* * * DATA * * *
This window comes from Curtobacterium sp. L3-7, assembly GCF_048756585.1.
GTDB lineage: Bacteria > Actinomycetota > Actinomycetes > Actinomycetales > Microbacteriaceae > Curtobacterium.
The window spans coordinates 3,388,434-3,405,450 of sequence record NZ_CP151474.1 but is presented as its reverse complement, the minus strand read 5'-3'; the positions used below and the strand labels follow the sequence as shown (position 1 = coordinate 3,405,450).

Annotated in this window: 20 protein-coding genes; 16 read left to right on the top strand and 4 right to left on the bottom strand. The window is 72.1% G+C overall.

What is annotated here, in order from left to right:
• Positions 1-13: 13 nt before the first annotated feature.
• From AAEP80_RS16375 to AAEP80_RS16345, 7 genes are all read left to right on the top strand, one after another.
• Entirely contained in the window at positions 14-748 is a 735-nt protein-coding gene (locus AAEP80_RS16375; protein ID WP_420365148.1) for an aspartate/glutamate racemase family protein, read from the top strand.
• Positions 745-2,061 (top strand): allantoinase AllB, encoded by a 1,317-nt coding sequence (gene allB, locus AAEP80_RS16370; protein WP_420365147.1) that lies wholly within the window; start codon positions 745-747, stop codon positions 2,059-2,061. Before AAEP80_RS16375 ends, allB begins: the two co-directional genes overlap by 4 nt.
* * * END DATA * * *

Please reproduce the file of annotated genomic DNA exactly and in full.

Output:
This window comes from Curtobacterium sp. L3-7, assembly GCF_048756585.1.
GTDB lineage: Bacteria > Actinomycetota > Actinomycetes > Actinomycetales > Microbacteriaceae > Curtobacterium.
The window spans coordinates 3,388,434-3,405,450 of sequence record NZ_CP151474.1 but is presented as its reverse complement, the minus strand read 5'-3'; the positions used below and the strand labels follow the sequence as shown (position 1 = coordinate 3,405,450).

Annotated in this window: 20 protein-coding genes; 16 read left to right on the top strand and 4 right to left on the bottom strand. The window is 72.1% G+C overall.

What is annotated here, in order from left to right:
• Positions 1-13: 13 nt before the first annotated feature.
• From AAEP80_RS16375 to AAEP80_RS16345, 7 genes are all read left to right on the top strand, one after another.
• Entirely contained in the window at positions 14-748 is a 735-nt protein-coding gene (locus AAEP80_RS16375; protein ID WP_420365148.1) for an aspartate/glutamate racemase family protein, read from the top strand.
• Positions 745-2,061 (top strand): allantoinase AllB, encoded by a 1,317-nt coding sequence (gene allB, locus AAEP80_RS16370; protein WP_420365147.1) that lies wholly within the window; start codon positions 745-747, stop codon positions 2,059-2,061. Before AAEP80_RS16375 ends, allB begins: the two co-directional genes overlap by 4 nt.